FX’s new animated series “Chozen” should have broken new ground.
The show about a gay white rapper hoping to break into the industry could have helped shift a genre that’s decades behind in embracing equality.
The creative teams behind such cultish hits as the network’s “Archer” and HBO’s “Eastbound & Down” power the show, which had its premiere Monday. Underrated “Saturday Night Live” funnyman Bobby Moynihan voices the title character and Wu-Tang Clan’s Method Man adds hip-hop cred.
As a fan desperately yearning for a mainstream moment to push the genre forward -- and poke fun at hip-hop’s unacceptable, yet shamefully tolerated, misogynist and homophobic ways -- “Chozen” seemed like a sure thing, even if it came in the form of something as low risk as an animated show.
Minutes into the pilot, it became painfully obvious the creators not only missed the mark, they didn't even come close.
Instead of a provocative satire of a genre overwrought with TV-friendly caricatures, “Chozen” opts to swim in a sea of dated gay sex jokes, outlandish stereotypes, weak plot points and mediocre music.
The series’ shortcomings will undoubtedly charm some viewers, but after previewing the five episodes FX made available to reporters, it’s difficult to put a finger on who those viewers would be. But to be fair, maybe the show's creators aren't aiming to make something appealing for fans of hip-hop, gay or straight.
When audiences first meet Chozen, whose real name is Phil, he’s fresh out of prison, having served a decade after being set up by a former crew member, Phantasm (voiced by Method Man).
Chozen is imposing on his college-age sister (Kathryn Hahn) by sleeping on her couch, ruining her hookups, renting “G.I. Joe” on pay-per-view nonstop -- because of shirtless Channing Tatum, duh -- and crashing campus functions.
After a decade behind bars, he's not only unaware how to navigate the rap game but bitter because of Phantasm’s success and desperate to exude a flair of prison-taught thugishness. He's a redemptive oaf who is as harmless as a teddy bear (a cuddly bear ironically sparks a sexual fantasy in one of the show’s better musical numbers).
But there’s the matter of his sexual orientation.
Chozen is unapologetically out, but that takes a back seat to trite references about prison rape, orgies and whatever other gay tropes the creator’s Googled. He has a pseudo-relationship with a frat boy who wants to connect with him emotionally but has to settle for Chozen’s thirst for sex, usually in public places. And his friends, Ricky and Crisco, (voiced by Michael Peña and Hannibal Buress) are hilariously oblivious to his sexuality.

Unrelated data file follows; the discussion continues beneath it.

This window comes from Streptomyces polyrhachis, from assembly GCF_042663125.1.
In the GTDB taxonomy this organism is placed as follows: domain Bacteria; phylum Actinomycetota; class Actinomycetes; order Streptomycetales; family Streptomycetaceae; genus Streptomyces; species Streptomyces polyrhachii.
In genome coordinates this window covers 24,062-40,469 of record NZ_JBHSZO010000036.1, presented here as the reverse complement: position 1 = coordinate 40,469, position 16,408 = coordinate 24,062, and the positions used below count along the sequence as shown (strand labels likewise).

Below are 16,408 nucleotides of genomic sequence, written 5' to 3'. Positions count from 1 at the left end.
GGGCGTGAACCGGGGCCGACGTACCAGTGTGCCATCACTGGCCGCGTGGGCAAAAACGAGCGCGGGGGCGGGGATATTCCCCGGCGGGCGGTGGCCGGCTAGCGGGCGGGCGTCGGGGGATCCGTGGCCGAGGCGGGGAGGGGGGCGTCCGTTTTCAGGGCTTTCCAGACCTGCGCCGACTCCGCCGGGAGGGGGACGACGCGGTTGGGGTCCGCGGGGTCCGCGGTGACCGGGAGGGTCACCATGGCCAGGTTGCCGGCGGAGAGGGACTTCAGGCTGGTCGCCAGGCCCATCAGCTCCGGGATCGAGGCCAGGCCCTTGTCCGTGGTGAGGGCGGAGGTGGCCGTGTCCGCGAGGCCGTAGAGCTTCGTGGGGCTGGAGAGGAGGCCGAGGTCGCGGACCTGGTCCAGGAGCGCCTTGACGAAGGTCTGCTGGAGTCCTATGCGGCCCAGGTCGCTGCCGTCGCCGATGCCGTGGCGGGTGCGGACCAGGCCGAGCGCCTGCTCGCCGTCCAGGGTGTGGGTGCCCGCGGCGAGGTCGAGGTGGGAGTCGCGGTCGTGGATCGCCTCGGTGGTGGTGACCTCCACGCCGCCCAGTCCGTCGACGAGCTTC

Still, there's nothing challenging or provocative about “Chozen.” Viewers have seen this brand of boorish manchild, and the gaggle of sophomoric gay jokes that come with it, in any film with a Judd Apatow credit.
In the show’s third episode, Chozen arrives at an LGBT student association meeting under the impression he’s answered a hookup ad (it was plastered among other campus postings) and rejoices when the discussion is the media’s portrayal of gay men as “shallow, oversexed deviants.”
“Oh I knew I came in the right spot,” he gleefully shouts. “Hey everybody, when we starting this orgy?”
This is when it all makes sense. Chozen is out and proud, but the jokes come at the expense of his sexual orientation.
It’s a cheap gimmick, and one hip-hop particularly can’t afford. Despite heavyweights like Jay Z speaking out for marriage equality, Frank Ocean stunning the industry with a beautifully penned open letter on his sexuality and the rise of queer rap, the genre has far to go, particularly as compared with other genres.
We still have rappers such as Eminem, who is 41 and should know better, continuing to sling anti-gay slurs in new music, making the idea of an out emcee reaching the level of success of Drake or Kendrick Lamar feel that much further away. Imagine how inspiring the success of Macklemore & Ryan Lewis’ Grammy-nominated “Same Love” would have been had it come from a gay rapper?
With the amount of smartly written gay characters on TV, it's almost laughable that "Chozen" hit the airwaves. But then again why should a TV show about hip-hop offer a viewpoint the genre itself isn't ready to embrace?